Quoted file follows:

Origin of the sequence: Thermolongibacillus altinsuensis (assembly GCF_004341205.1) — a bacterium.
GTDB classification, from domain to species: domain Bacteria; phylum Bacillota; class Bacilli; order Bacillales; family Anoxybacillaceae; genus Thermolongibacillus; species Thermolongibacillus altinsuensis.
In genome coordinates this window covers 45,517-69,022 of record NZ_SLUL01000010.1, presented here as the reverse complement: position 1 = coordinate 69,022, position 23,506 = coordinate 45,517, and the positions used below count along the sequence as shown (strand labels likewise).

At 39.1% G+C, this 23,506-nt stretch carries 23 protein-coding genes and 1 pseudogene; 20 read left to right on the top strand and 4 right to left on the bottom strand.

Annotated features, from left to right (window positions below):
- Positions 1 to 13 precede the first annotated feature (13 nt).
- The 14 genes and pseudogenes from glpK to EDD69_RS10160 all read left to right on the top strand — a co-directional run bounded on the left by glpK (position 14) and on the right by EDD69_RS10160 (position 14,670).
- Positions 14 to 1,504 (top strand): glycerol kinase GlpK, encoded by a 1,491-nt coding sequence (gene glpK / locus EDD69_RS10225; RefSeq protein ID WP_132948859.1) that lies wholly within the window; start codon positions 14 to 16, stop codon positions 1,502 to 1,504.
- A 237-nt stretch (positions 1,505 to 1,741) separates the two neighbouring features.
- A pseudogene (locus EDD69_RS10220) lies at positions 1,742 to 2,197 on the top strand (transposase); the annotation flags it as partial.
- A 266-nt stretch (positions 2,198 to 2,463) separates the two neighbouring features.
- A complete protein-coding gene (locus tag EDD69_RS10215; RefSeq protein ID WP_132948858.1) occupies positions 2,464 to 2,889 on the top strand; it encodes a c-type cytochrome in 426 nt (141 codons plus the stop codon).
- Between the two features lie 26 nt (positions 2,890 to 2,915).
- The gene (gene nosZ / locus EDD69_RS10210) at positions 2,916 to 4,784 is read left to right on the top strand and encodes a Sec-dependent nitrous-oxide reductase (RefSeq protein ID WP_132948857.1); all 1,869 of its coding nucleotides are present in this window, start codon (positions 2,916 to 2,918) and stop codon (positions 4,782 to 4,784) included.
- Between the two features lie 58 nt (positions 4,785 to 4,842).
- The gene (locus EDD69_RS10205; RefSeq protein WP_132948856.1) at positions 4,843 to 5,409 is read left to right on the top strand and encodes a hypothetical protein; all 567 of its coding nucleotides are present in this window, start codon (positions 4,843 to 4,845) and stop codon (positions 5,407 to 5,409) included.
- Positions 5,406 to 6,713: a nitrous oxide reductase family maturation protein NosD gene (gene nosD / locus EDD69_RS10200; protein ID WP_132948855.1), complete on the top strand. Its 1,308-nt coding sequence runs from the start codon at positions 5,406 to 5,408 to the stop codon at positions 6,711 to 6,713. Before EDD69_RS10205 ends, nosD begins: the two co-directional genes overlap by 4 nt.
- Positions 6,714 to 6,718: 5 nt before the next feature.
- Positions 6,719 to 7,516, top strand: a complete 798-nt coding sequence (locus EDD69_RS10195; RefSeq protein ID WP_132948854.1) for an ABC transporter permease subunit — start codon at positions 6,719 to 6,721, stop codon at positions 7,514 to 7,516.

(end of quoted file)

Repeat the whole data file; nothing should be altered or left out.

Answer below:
Origin of the sequence: Thermolongibacillus altinsuensis (assembly GCF_004341205.1) — a bacterium.
GTDB classification, from domain to species: domain Bacteria; phylum Bacillota; class Bacilli; order Bacillales; family Anoxybacillaceae; genus Thermolongibacillus; species Thermolongibacillus altinsuensis.
In genome coordinates this window covers 45,517-69,022 of record NZ_SLUL01000010.1, presented here as the reverse complement: position 1 = coordinate 69,022, position 23,506 = coordinate 45,517, and the positions used below count along the sequence as shown (strand labels likewise).

At 39.1% G+C, this 23,506-nt stretch carries 23 protein-coding genes and 1 pseudogene; 20 read left to right on the top strand and 4 right to left on the bottom strand.

Annotated features, from left to right (window positions below):
- Positions 1 to 13 precede the first annotated feature (13 nt).
- The 14 genes and pseudogenes from glpK to EDD69_RS10160 all read left to right on the top strand — a co-directional run bounded on the left by glpK (position 14) and on the right by EDD69_RS10160 (position 14,670).
- Positions 14 to 1,504 (top strand): glycerol kinase GlpK, encoded by a 1,491-nt coding sequence (gene glpK / locus EDD69_RS10225; RefSeq protein ID WP_132948859.1) that lies wholly within the window; start codon positions 14 to 16, stop codon positions 1,502 to 1,504.
- A 237-nt stretch (positions 1,505 to 1,741) separates the two neighbouring features.
- A pseudogene (locus EDD69_RS10220) lies at positions 1,742 to 2,197 on the top strand (transposase); the annotation flags it as partial.
- A 266-nt stretch (positions 2,198 to 2,463) separates the two neighbouring features.
- A complete protein-coding gene (locus tag EDD69_RS10215; RefSeq protein ID WP_132948858.1) occupies positions 2,464 to 2,889 on the top strand; it encodes a c-type cytochrome in 426 nt (141 codons plus the stop codon).
- Between the two features lie 26 nt (positions 2,890 to 2,915).
- The gene (gene nosZ / locus EDD69_RS10210) at positions 2,916 to 4,784 is read left to right on the top strand and encodes a Sec-dependent nitrous-oxide reductase (RefSeq protein ID WP_132948857.1); all 1,869 of its coding nucleotides are present in this window, start codon (positions 2,916 to 2,918) and stop codon (positions 4,782 to 4,784) included.
- Between the two features lie 58 nt (positions 4,785 to 4,842).
- The gene (locus EDD69_RS10205; RefSeq protein WP_132948856.1) at positions 4,843 to 5,409 is read left to right on the top strand and encodes a hypothetical protein; all 567 of its coding nucleotides are present in this window, start codon (positions 4,843 to 4,845) and stop codon (positions 5,407 to 5,409) included.
- Positions 5,406 to 6,713: a nitrous oxide reductase family maturation protein NosD gene (gene nosD / locus EDD69_RS10200; protein ID WP_132948855.1), complete on the top strand. Its 1,308-nt coding sequence runs from the start codon at positions 5,406 to 5,408 to the stop codon at positions 6,711 to 6,713. Before EDD69_RS10205 ends, nosD begins: the two co-directional genes overlap by 4 nt.
- Positions 6,714 to 6,718: 5 nt before the next feature.
- Positions 6,719 to 7,516, top strand: a complete 798-nt coding sequence (locus EDD69_RS10195; RefSeq protein ID WP_132948854.1) for an ABC transporter permease subunit — start codon at positions 6,719 to 6,721, stop codon at positions 7,514 to 7,516.